31 Mar 2015 | Health Quality Intelligence
The success of nationwide efforts to prevent central line associated bacteraemia (CLAB) means it has made its last appearance as one of the Health Quality & Safety Commission’s quality and safety markers (QSMs).
The Commission estimates 260 CLABs have been avoided in the nearly three years of the programme, representing a saving of over $5.2 million, thanks to district health boards’ (DHBs) use of central line insertions fully compliant with the bundle recommended to combat CLAB.
In the latest recorded quarter, October to December 2014, the national average for compliance is 96 percent of cases, with seven of the 20 DHBs reaching 100 percent. As a result, CLABs continue to be very rare, at well under one per 1000 line days.
Richard Hamblin, the Commission’s director of health quality evaluation, describes the ‘continued and sustainable’ success as ‘remarkable, as good as anywhere in the world, which has given us the chance to free up one of the QSMs for medication reconciliation’.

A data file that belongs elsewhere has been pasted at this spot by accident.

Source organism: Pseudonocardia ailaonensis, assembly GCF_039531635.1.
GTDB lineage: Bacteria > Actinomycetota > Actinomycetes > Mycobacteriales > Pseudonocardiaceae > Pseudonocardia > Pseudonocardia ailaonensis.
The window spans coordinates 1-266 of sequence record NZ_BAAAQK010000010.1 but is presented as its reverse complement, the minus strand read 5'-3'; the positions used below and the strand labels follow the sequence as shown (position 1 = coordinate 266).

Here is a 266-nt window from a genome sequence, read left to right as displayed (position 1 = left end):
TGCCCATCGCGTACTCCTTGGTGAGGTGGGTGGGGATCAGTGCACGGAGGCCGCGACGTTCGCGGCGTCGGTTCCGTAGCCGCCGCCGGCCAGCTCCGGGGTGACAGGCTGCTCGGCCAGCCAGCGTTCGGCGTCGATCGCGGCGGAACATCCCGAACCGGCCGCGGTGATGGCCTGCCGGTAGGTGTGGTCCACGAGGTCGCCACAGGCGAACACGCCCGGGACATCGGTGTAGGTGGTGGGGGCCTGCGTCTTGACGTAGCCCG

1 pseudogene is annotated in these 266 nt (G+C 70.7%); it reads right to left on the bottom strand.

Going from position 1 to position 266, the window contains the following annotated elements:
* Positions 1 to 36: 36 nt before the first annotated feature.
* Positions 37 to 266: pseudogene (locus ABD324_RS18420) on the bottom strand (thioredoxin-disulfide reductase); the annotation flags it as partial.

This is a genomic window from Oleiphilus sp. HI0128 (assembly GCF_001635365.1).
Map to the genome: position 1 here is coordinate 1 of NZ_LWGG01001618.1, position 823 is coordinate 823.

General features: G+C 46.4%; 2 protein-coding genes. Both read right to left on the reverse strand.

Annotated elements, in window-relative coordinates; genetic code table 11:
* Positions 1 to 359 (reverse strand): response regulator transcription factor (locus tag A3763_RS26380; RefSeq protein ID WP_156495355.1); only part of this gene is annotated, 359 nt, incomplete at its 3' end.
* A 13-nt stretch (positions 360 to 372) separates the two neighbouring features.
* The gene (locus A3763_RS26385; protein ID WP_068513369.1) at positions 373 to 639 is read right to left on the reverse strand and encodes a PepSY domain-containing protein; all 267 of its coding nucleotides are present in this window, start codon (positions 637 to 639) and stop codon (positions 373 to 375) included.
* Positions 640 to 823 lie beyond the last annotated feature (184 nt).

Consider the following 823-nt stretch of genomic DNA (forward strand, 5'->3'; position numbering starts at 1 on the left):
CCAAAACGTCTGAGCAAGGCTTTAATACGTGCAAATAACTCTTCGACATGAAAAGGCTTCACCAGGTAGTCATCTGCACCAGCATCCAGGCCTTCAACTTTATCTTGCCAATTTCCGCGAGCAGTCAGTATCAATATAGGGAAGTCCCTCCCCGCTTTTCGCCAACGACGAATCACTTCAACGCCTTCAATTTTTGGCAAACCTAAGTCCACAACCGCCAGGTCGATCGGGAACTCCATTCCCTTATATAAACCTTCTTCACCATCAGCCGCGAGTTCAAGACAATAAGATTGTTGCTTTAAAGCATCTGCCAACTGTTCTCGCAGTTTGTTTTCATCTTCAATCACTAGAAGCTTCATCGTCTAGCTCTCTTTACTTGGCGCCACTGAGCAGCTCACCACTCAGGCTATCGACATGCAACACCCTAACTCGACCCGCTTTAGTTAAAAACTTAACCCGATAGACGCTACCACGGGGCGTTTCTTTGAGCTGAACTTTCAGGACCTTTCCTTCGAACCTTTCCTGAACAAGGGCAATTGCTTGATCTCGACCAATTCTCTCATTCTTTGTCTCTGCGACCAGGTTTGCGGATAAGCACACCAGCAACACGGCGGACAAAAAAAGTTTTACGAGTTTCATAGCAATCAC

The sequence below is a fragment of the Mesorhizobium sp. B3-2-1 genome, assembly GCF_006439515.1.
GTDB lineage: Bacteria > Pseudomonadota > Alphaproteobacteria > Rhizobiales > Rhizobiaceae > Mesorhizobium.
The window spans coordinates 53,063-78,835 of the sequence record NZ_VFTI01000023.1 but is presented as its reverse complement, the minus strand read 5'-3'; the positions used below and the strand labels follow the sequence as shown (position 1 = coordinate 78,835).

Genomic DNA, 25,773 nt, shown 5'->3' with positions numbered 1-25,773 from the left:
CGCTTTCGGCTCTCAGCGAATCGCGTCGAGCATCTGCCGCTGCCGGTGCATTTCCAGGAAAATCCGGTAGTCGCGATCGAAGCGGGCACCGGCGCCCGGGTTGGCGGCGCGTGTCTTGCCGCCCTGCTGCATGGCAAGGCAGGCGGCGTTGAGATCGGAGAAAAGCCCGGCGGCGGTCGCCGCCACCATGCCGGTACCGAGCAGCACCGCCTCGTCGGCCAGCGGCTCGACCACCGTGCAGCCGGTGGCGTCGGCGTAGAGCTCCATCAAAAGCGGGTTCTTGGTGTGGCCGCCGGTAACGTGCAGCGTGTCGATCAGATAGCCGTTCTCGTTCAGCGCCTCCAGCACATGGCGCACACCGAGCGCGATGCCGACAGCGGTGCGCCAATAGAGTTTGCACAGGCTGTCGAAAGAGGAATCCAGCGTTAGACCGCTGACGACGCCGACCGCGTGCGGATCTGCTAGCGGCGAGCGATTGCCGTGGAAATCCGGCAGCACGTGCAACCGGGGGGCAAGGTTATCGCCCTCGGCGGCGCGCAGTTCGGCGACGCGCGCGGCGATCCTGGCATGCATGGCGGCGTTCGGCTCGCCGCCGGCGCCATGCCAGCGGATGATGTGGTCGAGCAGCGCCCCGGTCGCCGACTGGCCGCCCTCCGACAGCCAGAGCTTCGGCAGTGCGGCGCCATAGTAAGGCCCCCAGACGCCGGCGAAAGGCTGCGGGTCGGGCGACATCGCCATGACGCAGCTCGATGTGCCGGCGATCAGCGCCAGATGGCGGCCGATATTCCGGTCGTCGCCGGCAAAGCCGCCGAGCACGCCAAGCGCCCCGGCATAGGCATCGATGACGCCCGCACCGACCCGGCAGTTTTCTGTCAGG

The QSMs continue to show high performance on process markers, with most DHBs doing the right thing most of the time.
As the Commission’s Open for better care national patient safety campaign turns its focus to reducing harm from falls, there are slight increases in the percentage of older public hospital inpatients assessed for their risk of falling (from 89 percent to 91 percent) and the percentage of those patients assessed as at risk who then receive an individualised care plan (from 88 percent to 91 percent). Eighteen DHBs assessed 85 percent or more of older patients, with the number of lower achievers shrinking notably.
The percentage of operations where all three parts of the recommended surgical safety checklist were used dropped slightly, to 92 percent from 94 percent in the previous quarter. This, however, compares with 71 percent in the baseline quarter of January to March 2013.
The national average of patients receiving appropriate skin antisepsis preparation during surgery continues to nudge 100 percent, at 98 percent. Twelve DHBs are using appropriate antisepsis in 100 percent of cases, which is the QSM target threshold, and three in 99 percent.
There were also slight increases in the national average for the other two surgical site infection (SSI) markers, with cases where the right antibiotic was given in the right dose for a hip or knee replacement rising from 85 percent to 88 percent, and cases where an antibiotic was given in the right time rising from 94 percent to 95 percent.
The quarter recorded for SSIs was July to September 2014, earlier than other data because of a 90-day outcome measure.